|Yair Lapid, a strong advocate of negotiations with the Palestinian Authority, expressed doubt about the PA's intentions. His new position reflects a consensus among Israelis that the Palestinians scuttled peace talks purposefully|
Do the Palestinians Really Want Their Own State?
- Treasury Minister Yair Lapid interviewed by David Horovitz
"There is a question that is haunting me which is whether the Palestinians really want to have their own state. I'm not sure about it."
"The Palestinians are the first nation in history that are treating independence as a zero-sum game. They say either you give us 100% of what we want or we don't want it at all. The United States was established as a shaky confederation of 13 states....Modern Italy was formed without Rome."
"Look at the UN Resolution about the establishment of Israel: 55% of the territory, without the Western Wall, without big chunks of Jerusalem. But we acted according to the basic principles of nations that really want independence. We said, whatever they give us we're going to take, and then we're going to struggle over the details. This is what nations really do when they really want to go there."
"But the Palestinians are saying: They've only offered us 94% of what we want territorially. We're not going to take it. They've only offered us 94% of the self-government that we've asked for. We're not going to take it. It's either 100% or we're not taking it at all."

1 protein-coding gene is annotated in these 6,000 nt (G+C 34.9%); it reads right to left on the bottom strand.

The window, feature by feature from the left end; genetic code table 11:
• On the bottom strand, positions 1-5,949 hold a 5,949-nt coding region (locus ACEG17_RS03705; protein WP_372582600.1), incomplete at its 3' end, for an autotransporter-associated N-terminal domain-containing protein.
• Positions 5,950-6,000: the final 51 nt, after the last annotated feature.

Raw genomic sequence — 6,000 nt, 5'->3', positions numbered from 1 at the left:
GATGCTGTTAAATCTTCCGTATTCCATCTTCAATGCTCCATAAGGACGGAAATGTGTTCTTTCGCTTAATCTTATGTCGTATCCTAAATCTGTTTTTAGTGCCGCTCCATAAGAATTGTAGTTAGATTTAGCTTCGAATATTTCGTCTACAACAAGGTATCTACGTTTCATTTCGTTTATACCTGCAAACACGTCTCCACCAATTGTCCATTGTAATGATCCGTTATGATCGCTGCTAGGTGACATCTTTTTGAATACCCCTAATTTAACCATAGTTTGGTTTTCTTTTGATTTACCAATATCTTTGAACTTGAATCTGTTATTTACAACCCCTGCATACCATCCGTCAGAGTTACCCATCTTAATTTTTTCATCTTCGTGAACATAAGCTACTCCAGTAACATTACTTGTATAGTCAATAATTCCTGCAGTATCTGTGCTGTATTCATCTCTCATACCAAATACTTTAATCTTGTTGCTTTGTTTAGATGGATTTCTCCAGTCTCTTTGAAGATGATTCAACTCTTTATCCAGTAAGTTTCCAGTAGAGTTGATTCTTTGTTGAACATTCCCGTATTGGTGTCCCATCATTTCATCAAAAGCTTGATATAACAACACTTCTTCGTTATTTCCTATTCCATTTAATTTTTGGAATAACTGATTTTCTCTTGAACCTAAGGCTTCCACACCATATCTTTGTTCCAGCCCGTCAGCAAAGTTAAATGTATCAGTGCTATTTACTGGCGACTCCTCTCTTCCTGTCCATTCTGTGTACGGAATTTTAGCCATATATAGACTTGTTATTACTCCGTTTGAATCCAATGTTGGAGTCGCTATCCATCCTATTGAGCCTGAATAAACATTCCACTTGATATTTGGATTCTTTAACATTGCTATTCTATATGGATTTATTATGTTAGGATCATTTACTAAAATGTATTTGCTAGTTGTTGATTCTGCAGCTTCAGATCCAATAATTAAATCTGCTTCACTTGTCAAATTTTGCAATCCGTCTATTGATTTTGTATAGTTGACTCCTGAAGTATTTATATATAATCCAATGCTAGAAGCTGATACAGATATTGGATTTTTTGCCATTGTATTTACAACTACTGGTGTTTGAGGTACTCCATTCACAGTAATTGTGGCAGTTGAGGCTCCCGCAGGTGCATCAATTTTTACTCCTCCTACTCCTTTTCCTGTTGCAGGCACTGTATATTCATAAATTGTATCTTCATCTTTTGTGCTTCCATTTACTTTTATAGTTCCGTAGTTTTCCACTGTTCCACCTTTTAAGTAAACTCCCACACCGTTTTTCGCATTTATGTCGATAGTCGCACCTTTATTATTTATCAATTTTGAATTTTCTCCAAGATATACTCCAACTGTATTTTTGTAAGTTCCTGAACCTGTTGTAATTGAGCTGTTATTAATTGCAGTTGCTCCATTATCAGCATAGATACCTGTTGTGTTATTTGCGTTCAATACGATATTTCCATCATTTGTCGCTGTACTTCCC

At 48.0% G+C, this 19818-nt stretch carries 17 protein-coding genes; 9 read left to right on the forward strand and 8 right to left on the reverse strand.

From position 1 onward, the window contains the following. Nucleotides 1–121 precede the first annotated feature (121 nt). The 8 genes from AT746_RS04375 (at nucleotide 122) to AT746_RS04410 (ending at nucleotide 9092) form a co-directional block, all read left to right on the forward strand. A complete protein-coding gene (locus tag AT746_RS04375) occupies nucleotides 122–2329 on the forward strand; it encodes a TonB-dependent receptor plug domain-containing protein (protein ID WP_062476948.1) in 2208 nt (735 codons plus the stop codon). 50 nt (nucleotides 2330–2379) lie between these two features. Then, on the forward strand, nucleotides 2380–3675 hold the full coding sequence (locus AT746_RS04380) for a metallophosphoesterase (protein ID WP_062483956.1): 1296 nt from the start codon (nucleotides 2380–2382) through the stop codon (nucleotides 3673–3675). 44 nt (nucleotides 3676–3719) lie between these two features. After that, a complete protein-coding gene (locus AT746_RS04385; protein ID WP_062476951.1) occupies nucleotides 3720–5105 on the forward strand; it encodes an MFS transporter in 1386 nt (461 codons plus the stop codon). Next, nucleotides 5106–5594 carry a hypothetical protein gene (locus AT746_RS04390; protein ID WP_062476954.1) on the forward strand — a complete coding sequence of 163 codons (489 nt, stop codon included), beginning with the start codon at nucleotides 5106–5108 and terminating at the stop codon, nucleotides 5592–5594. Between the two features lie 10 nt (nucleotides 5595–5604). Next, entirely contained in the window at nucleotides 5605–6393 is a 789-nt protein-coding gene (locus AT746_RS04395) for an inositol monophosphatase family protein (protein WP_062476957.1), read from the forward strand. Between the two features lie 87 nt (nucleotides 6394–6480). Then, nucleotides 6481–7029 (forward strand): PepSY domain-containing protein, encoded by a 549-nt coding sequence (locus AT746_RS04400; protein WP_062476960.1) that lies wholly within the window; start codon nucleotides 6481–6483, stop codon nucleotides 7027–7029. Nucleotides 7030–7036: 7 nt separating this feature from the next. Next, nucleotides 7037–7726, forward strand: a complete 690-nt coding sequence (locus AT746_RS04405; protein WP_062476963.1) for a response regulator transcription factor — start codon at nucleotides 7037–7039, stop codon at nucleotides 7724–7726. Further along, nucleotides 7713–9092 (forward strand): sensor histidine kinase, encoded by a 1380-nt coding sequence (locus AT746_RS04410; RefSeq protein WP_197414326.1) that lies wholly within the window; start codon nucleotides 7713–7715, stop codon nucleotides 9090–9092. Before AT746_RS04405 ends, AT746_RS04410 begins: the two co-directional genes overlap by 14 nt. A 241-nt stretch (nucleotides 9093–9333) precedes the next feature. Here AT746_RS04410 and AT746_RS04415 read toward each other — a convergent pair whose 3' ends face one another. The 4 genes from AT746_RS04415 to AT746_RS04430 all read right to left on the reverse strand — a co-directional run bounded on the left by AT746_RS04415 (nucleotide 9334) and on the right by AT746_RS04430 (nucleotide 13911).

"You look at this and you ask yourself, maybe they don't want it so much."
(Times of Israel)
Palestinian Magical Thinking - Jonathan Spyer
Palestinian nationalism in both its Fatah and Hamas variants rejects the possibility of accepting the permanence of Jewish statehood in any part of the area west of the Jordan River. For the Palestinian Authority, the nine-month period of negotiations came as an unwelcome interruption to a very different strategy to which it will now return: attempting to isolate and delegitimize Israel at international forums to induce it to make concessions in return for nothing.
This strategy follows a notable pattern in Palestinian politics - namely, the constant attempt to find an alternative to a negotiated peace based on compromise. The Palestinians see themselves as part of the local majority Arabic-speaking Sunni Muslim culture. From this point of view, the establishment of a non-Muslim sovereignty in Israel is not only an injustice, but also an anomaly, bound eventually to be defeated and disappear. So there is no need to reconcile to it.
The campaign to place pressure on Israel through activism on the international stage is the latest example of this Palestinian magical thinking. So expect more furious and pathos-filled denunciations of Israeli crimes from various UN committees largely staffed by the representatives of various dictatorships.
The writer is a senior research fellow at the Global Research in International Affairs (GLORIA) Center, and a fellow at the Middle East Forum.